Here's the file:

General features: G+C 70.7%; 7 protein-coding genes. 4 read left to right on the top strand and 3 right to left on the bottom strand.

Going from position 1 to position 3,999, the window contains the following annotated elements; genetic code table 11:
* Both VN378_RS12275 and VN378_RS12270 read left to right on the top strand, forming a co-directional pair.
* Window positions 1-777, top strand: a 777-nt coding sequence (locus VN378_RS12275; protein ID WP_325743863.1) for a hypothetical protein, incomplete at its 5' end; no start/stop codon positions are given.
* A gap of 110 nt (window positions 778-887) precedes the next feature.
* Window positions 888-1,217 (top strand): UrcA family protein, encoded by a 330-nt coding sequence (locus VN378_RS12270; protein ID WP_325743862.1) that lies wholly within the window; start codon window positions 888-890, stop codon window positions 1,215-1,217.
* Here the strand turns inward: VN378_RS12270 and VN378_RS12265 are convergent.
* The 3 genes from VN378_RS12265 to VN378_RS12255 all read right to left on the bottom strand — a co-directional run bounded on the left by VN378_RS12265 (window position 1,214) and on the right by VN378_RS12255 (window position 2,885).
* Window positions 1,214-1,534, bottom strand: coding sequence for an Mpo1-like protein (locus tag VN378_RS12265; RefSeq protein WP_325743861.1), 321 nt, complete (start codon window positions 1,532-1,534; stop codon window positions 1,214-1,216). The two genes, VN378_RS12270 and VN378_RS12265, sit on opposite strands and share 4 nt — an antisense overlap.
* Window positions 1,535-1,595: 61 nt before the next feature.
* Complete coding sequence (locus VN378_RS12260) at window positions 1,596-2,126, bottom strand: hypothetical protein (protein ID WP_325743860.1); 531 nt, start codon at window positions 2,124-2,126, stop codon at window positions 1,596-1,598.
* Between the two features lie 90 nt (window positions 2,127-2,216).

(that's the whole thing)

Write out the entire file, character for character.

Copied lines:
General features: G+C 70.7%; 7 protein-coding genes. 4 read left to right on the top strand and 3 right to left on the bottom strand.

Going from position 1 to position 3,999, the window contains the following annotated elements; genetic code table 11:
* Both VN378_RS12275 and VN378_RS12270 read left to right on the top strand, forming a co-directional pair.
* Window positions 1-777, top strand: a 777-nt coding sequence (locus VN378_RS12275; protein ID WP_325743863.1) for a hypothetical protein, incomplete at its 5' end; no start/stop codon positions are given.
* A gap of 110 nt (window positions 778-887) precedes the next feature.
* Window positions 888-1,217 (top strand): UrcA family protein, encoded by a 330-nt coding sequence (locus VN378_RS12270; protein ID WP_325743862.1) that lies wholly within the window; start codon window positions 888-890, stop codon window positions 1,215-1,217.
* Here the strand turns inward: VN378_RS12270 and VN378_RS12265 are convergent.
* The 3 genes from VN378_RS12265 to VN378_RS12255 all read right to left on the bottom strand — a co-directional run bounded on the left by VN378_RS12265 (window position 1,214) and on the right by VN378_RS12255 (window position 2,885).
* Window positions 1,214-1,534, bottom strand: coding sequence for an Mpo1-like protein (locus tag VN378_RS12265; RefSeq protein WP_325743861.1), 321 nt, complete (start codon window positions 1,532-1,534; stop codon window positions 1,214-1,216). The two genes, VN378_RS12270 and VN378_RS12265, sit on opposite strands and share 4 nt — an antisense overlap.
* Window positions 1,535-1,595: 61 nt before the next feature.
* Complete coding sequence (locus VN378_RS12260) at window positions 1,596-2,126, bottom strand: hypothetical protein (protein ID WP_325743860.1); 531 nt, start codon at window positions 2,124-2,126, stop codon at window positions 1,596-1,598.
* Between the two features lie 90 nt (window positions 2,127-2,216).